Ron the VVT sensor would be the Variable Valve Timing. This adjusts the timing Variable Valve Timing solenoid which changes the timing slightly under certain conditions. The camshaft position sensor is different. Look the part up on a parts website for an image. Good Luck.

  68. Alex Guadalajara :

    Date: March 21, 2015 @ 6:52 pm

    Dennisb-I have the p0017 code used the scan tool, figured out it was the camshaft position sensor b bank 1. Looked it up sensor B is the exhaust side sensor so I changed that removing fuse box and support. However, used scan tool again and code still puts out. I ordered the vvt solenoid so I going to replace it but it has two. One for exhaust and one for intake. The one for intake is feasible but the other is further down. How would i go about replacing it. And Do you think I should replace both intake and exhaust vvt solenoids? THANKS

  69. dennisb - Auto Tool Sales :

    Date: March 22, 2015 @ 9:20 am

    After installing a part like that you need to clear the code. It will not go away immediately all by itself. You may want a local shop assist in diagnosing so you’re not just throwing a bunch of parts at the problem. They will have an idea of how to change the harder to access parts, if needed. Good Luck.

  70. Rob :

    Date: April 22, 2015 @ 6:35 pm

    I have a 2006 GMC Canyon,4cyl.80000miles. p0017 code coming up. changed crankshaft sensor code still showing, was gonna change cam solenoid but when I opened the new one there was a piece of paper in box that said “in most occurances this solenoid is replaced without first testing the old one to make sure it was functioning properly” so I followed the steps to test it and it functioned the way that they said it would. I connected 12vsource, put an allen wrench in the hole and can see that it was plunging or moving.I do have a small piece of screen missing. I know that isn’t good and needs replaced because of that. But Im wondering since the solenoid is mechanically working would it still throw a code just for missing a small section of the screen? truck is running rough on idle and has a loss of power and I do have a rattle on start up which somewhere I had read about tone ring?

  71. lufemiro :

    Date: May 22, 2015 @ 2:08 am

    I have a 2006 hummer h3 3.5l has the p0017 code I replace crankshaft and camshaft sensors (3) also the solenoid (the screen was missing) and still the same code I took off the oil pan and find small metal pieces aluminum I guess I clean everything and also replace the timing kit chain and tensioners put new oil and filter also replace the oil pump(because the oil light was on at low rpm fix the oil light) but the same code appeared the hummer works fine like for 20 min but once it reaches the normal temperature stalls I have to let the engine off for a period of time cool it down and then works fine but happen again once the temperature is at normal and I don’t know what to do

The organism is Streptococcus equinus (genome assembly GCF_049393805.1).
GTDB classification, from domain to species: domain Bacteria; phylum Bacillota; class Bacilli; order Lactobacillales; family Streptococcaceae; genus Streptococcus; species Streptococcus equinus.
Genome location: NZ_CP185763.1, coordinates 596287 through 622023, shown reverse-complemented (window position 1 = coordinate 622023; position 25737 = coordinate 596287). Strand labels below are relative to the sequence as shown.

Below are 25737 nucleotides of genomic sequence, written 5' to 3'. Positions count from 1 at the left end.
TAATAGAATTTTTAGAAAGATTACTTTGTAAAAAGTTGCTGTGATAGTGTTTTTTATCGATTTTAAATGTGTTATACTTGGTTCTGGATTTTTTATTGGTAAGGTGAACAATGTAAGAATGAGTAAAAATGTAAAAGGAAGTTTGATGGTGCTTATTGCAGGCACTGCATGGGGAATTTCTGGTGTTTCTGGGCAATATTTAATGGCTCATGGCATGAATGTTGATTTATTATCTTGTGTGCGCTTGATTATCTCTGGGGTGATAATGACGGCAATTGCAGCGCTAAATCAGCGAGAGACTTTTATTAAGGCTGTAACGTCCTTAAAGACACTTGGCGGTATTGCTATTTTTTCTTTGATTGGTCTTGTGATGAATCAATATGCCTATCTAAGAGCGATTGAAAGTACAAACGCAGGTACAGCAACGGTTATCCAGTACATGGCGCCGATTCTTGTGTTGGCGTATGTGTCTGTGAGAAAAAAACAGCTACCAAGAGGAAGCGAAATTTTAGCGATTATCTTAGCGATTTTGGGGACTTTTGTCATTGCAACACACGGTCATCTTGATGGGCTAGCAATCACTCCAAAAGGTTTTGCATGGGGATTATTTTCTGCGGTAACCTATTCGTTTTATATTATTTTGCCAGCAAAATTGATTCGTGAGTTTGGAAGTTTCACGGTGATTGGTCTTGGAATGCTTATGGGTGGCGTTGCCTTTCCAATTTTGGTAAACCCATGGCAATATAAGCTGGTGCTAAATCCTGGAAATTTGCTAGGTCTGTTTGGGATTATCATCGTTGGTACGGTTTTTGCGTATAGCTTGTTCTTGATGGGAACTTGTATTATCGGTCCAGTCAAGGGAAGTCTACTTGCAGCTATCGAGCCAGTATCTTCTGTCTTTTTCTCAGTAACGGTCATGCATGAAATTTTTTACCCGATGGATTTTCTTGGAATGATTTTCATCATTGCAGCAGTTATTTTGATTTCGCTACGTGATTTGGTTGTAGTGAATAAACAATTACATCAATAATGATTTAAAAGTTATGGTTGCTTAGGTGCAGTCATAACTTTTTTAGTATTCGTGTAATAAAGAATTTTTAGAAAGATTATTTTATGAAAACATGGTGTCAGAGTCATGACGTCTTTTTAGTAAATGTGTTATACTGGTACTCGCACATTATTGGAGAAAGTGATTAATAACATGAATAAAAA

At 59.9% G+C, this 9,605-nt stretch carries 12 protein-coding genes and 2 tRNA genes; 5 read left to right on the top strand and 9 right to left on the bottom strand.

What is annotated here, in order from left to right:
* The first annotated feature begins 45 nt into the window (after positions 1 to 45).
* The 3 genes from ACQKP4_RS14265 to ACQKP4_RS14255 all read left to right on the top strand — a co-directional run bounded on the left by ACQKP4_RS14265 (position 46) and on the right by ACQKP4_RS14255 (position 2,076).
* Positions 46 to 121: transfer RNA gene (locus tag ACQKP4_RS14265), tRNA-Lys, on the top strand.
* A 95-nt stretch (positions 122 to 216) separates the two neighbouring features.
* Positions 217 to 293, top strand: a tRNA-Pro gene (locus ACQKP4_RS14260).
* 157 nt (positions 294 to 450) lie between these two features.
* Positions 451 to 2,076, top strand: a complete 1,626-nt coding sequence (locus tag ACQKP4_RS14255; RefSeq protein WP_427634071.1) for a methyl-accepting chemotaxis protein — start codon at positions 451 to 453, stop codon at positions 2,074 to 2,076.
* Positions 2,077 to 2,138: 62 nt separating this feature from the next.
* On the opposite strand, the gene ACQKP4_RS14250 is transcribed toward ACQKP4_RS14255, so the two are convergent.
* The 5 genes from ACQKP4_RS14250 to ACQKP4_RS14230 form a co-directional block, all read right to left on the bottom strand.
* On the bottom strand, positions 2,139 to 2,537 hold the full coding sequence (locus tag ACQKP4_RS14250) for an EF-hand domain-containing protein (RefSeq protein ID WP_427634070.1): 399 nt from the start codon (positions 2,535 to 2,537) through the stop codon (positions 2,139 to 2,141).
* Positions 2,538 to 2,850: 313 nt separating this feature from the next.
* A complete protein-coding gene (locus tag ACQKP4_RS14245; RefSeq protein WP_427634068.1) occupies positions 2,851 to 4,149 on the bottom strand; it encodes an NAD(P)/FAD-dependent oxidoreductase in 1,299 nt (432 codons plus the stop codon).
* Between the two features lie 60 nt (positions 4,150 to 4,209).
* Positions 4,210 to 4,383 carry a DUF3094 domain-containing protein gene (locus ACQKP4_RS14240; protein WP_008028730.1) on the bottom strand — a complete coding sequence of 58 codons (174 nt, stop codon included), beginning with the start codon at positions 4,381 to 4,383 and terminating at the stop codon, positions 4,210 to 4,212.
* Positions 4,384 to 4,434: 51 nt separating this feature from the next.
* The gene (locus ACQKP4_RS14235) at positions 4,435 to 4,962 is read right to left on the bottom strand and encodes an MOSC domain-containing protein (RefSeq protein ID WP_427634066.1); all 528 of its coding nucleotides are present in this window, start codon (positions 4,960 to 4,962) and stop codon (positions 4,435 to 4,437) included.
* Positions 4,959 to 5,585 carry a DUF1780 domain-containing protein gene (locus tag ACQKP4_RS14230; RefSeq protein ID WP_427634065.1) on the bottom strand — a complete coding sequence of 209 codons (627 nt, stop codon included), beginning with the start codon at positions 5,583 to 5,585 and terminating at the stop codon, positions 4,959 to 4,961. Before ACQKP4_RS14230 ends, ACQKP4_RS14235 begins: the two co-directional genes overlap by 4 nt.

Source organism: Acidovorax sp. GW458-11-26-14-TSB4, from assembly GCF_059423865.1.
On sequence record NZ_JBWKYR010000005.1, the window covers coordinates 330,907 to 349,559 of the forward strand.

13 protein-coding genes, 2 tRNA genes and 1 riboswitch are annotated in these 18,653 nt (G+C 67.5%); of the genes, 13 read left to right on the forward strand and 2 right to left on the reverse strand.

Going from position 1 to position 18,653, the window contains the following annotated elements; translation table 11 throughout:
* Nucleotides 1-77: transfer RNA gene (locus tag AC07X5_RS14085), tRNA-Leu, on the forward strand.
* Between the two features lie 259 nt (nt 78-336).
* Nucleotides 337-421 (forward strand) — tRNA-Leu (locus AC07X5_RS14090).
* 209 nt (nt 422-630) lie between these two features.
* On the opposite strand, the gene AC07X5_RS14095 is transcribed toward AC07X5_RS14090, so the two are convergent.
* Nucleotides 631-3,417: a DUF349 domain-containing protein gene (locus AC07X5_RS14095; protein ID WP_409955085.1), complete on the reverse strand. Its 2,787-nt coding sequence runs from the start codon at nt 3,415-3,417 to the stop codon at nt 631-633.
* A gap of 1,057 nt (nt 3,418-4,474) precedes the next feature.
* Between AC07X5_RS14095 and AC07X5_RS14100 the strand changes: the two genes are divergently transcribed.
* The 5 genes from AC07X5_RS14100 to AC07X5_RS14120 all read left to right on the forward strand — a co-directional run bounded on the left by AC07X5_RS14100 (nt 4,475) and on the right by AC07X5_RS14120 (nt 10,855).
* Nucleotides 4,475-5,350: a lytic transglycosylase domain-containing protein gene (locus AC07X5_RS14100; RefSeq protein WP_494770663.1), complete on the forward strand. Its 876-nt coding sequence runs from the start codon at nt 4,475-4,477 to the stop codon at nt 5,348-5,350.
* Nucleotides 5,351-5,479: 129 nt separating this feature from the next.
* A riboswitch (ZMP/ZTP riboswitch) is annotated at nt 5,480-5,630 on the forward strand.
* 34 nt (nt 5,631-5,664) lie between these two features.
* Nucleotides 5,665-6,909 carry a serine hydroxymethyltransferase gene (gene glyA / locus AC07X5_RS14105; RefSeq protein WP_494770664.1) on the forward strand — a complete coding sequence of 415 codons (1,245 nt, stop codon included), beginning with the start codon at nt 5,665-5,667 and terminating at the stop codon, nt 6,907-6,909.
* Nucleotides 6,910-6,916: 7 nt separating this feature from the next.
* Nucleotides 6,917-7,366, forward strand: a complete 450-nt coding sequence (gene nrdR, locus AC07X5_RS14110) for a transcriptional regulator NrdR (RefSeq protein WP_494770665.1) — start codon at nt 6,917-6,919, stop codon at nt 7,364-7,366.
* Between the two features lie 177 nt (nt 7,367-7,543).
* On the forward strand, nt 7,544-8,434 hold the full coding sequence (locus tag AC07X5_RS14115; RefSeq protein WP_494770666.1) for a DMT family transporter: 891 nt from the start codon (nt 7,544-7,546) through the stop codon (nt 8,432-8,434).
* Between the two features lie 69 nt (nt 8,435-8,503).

72. dennisb - Auto Tool Sales :

    Date: May 22, 2015 @ 7:10 am

    Anytime there’s metal in the pan, it indicates engine wear. More than likely it’s not aluminum. I would suspect worn crank or cam bearings. Low oil pressure is also an indication of worn bearings. I would inspect the main and cam bearings and go from there. Most likely looking at doing a complete engine rebuild or replace with a re-manufactured one. Good Luck.

  73. lufemiro :

    Date: May 22, 2015 @ 2:05 pm

    ok thanks dennisb but why is showing that code or what does that code mean why turns the engine off is because the gap of the sensor and the facer is big or why or the engine got stuck or is computer disorder the computer is confused ????/


  74. dennisb - Auto Tool Sales :

    Date: May 22, 2015 @ 2:31 pm

    I’d say the metal is affecting the sensors, giving wrong info to computer. The metal comes back because of engine wear… You can certainly get a second opinion from a local technician that has the benefit of seeing and inspecting the vehicle in person. If they see metal in the engine oil, they will most likely pull the oil pan and inspect the cam and crank bearings. That’s what I would do. Good Luck.

  75. lufemiro :

    Date: May 22, 2015 @ 6:59 pm

    ok thanks is there any kind of additive or sludge removal you recommend

  76. dennisb - Auto Tool Sales :

    Date: May 22, 2015 @ 7:27 pm

    No, I don’t think any additives would help a worn engine.

  77. HandyAdams :

    Date: May 29, 2015 @ 3:05 am

    I have a 2006 Canyon, 2.8L with P0017 and P0303 codes. Truck runs great except for a little misfire. Took it to 2 shops for diagnostics. First one said CKP to exhaust correlation. #3 intake valve has either carbon build up or dropped valve seat (possibly sitting crooked). Performed compression & leak down test and found 80% leaking. Recommend removing cyl head as next step in vehicle repairs. The second shop replaced #3 coil and said the timing chain is stretched. It runs great now but still has P0017 code. How do I know who to believe?

    I replaced the camshaft actuator solenoid valve before I took it to either shop. The weird thing is that all 3 screens were intact but there was a crumpled screen stuck to one of the good screens. Where could that have come from?

  78. dennisb - Auto Tool Sales :

    Date: May 29, 2015 @ 7:16 am